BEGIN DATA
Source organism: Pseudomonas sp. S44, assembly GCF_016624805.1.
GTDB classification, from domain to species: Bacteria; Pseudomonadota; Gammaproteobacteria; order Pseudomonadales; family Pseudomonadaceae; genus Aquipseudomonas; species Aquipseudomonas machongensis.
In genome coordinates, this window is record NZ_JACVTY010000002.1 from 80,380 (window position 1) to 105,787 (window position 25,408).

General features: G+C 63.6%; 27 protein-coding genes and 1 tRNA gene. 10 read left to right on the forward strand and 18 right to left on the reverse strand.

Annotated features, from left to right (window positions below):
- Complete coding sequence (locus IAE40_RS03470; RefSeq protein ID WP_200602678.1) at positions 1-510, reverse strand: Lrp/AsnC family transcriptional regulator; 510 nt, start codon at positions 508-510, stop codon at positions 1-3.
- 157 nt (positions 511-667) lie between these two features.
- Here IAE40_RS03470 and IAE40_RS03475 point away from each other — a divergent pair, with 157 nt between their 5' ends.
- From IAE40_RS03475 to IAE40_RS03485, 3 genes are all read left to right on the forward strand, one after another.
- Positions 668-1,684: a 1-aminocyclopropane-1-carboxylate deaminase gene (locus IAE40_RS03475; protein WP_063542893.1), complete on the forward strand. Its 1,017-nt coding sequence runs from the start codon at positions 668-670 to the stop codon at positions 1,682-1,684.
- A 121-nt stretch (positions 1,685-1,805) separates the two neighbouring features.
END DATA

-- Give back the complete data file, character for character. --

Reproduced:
Source organism: Pseudomonas sp. S44, assembly GCF_016624805.1.
GTDB classification, from domain to species: Bacteria; Pseudomonadota; Gammaproteobacteria; order Pseudomonadales; family Pseudomonadaceae; genus Aquipseudomonas; species Aquipseudomonas machongensis.
In genome coordinates, this window is record NZ_JACVTY010000002.1 from 80,380 (window position 1) to 105,787 (window position 25,408).

General features: G+C 63.6%; 27 protein-coding genes and 1 tRNA gene. 10 read left to right on the forward strand and 18 right to left on the reverse strand.

Annotated features, from left to right (window positions below):
- Complete coding sequence (locus IAE40_RS03470; RefSeq protein ID WP_200602678.1) at positions 1-510, reverse strand: Lrp/AsnC family transcriptional regulator; 510 nt, start codon at positions 508-510, stop codon at positions 1-3.
- 157 nt (positions 511-667) lie between these two features.
- Here IAE40_RS03470 and IAE40_RS03475 point away from each other — a divergent pair, with 157 nt between their 5' ends.
- From IAE40_RS03475 to IAE40_RS03485, 3 genes are all read left to right on the forward strand, one after another.
- Positions 668-1,684: a 1-aminocyclopropane-1-carboxylate deaminase gene (locus IAE40_RS03475; protein WP_063542893.1), complete on the forward strand. Its 1,017-nt coding sequence runs from the start codon at positions 668-670 to the stop codon at positions 1,682-1,684.
- A 121-nt stretch (positions 1,685-1,805) separates the two neighbouring features.